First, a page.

That every single investment bank that was not already merged into a commercial bank died as its funding steam vanished, except for Morgan Stanley and Goldman Sachs. And Morgan Stanley and Goldman Sachs frantically reincorporated themselves as bank holding companies so that they could be rescued by the federal reserve if necessary and draw on the Bernanke put. Yet, the first was eight times the shock of the other. And the first had no effect, and the second brought us to the brink of another Great Depression.

This is why I really do not want, would not like to be president of the New York Federal Reserve Bank. [laughs] This is why I thought John   was rather brave to take the job. Because you really are the point person on regulation for systemic risk, which means you have to figure out what credit risks the financial system is actually really exposed to. There was Axel Weber who was head of the West German Central Bank, the Deutsche Bundesbank at some point before 2010, who tells a story on himself about how he was invited to a session at the Davos meeting where they mistook Deutsche Bundesbank with German Central Bank from the Deutsche Bank, one of the biggest German banks, something that has a role in Casablanca, the movie.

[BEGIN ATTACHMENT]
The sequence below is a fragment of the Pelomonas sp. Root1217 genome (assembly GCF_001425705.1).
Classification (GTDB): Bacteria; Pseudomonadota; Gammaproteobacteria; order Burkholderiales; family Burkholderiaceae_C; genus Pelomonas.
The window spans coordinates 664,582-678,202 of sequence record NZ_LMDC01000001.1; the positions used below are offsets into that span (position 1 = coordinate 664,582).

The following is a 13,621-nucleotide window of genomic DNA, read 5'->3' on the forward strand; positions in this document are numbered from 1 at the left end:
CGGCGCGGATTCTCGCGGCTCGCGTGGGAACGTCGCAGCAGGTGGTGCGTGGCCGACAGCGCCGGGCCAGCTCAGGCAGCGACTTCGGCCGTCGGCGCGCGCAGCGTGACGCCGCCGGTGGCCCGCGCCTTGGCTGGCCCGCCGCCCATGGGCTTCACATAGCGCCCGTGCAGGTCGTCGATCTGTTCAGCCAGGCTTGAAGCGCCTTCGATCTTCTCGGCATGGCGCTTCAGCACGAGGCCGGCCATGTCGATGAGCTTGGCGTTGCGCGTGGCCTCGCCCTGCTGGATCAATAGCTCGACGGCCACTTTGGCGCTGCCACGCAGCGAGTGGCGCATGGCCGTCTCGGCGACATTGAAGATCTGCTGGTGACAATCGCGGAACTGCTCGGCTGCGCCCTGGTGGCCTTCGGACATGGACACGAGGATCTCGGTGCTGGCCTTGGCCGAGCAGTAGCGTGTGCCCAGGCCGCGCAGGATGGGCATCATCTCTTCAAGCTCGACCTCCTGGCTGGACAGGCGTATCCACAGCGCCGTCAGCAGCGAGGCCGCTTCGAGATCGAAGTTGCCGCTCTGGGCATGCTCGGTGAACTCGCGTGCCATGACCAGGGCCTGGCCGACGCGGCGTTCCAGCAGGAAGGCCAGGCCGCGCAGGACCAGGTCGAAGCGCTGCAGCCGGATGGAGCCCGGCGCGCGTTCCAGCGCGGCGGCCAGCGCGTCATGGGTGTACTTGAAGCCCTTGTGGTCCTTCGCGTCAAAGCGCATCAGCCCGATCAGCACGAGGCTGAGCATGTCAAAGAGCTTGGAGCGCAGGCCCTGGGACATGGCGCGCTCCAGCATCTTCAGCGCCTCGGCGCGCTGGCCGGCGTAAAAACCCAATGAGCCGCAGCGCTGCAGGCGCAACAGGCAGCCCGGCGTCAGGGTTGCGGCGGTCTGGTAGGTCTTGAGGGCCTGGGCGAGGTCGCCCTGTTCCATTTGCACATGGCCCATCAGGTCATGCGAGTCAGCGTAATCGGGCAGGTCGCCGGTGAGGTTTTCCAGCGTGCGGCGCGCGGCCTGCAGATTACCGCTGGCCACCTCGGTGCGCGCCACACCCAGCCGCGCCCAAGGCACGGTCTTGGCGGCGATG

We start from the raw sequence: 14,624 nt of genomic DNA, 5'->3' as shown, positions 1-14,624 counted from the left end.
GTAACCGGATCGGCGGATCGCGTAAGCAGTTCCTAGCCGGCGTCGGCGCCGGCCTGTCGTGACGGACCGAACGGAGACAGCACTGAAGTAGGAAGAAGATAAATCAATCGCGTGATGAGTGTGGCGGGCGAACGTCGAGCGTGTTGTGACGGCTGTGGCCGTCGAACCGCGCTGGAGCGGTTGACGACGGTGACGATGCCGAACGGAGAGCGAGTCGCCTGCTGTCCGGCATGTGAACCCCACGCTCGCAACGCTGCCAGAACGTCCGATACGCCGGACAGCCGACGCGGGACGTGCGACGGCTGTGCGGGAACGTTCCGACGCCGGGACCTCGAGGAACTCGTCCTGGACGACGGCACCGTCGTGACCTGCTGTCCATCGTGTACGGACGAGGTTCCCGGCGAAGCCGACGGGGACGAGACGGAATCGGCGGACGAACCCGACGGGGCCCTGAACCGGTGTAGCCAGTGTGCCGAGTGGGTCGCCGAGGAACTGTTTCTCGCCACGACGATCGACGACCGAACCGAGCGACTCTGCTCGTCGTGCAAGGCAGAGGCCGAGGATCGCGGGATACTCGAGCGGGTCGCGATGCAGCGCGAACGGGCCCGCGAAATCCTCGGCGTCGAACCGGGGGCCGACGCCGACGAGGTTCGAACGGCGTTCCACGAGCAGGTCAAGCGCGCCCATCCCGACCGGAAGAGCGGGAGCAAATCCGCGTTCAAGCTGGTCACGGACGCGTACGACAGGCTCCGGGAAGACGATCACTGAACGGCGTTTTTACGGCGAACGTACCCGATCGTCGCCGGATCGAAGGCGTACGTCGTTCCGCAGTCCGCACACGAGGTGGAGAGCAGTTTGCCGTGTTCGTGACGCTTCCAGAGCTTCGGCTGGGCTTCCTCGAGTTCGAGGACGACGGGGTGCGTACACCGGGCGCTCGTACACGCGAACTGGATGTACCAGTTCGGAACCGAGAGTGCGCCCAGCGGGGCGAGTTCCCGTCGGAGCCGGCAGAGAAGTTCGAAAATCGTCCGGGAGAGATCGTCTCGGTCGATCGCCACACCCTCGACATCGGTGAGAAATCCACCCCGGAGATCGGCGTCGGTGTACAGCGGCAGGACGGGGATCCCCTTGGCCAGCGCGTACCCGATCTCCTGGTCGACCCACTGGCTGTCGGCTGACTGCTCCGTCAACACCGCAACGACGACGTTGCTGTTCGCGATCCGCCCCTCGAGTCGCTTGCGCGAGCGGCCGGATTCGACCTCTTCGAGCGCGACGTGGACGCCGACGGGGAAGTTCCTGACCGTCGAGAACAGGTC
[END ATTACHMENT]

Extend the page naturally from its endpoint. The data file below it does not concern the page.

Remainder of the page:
And he got there and he listened to all these people talk about mortgage-backed securities and how profitable they were but how they were understood — they were risks, and how they were creating these mortgage securities but they were immediately then selling them off. That their issue departments were only holding three months’ worth so there was no risk to the bank from there being in this business.

And he stood up and said, “Well, I’m your regulator and I’ve looked at all your balance sheets. And it’s certainly true that you’ve sold off all the mortgage-backed securities you’ve originated but you’ve also bought a lot of the mortgage-backed securities that the neighboring bank has issued because they’re rated AAA and are holding them as part of your reserves. So that you’ve actually not diversified away from this source of risk at all. You only swapped risks you have a chance of understanding for risks you don’t.”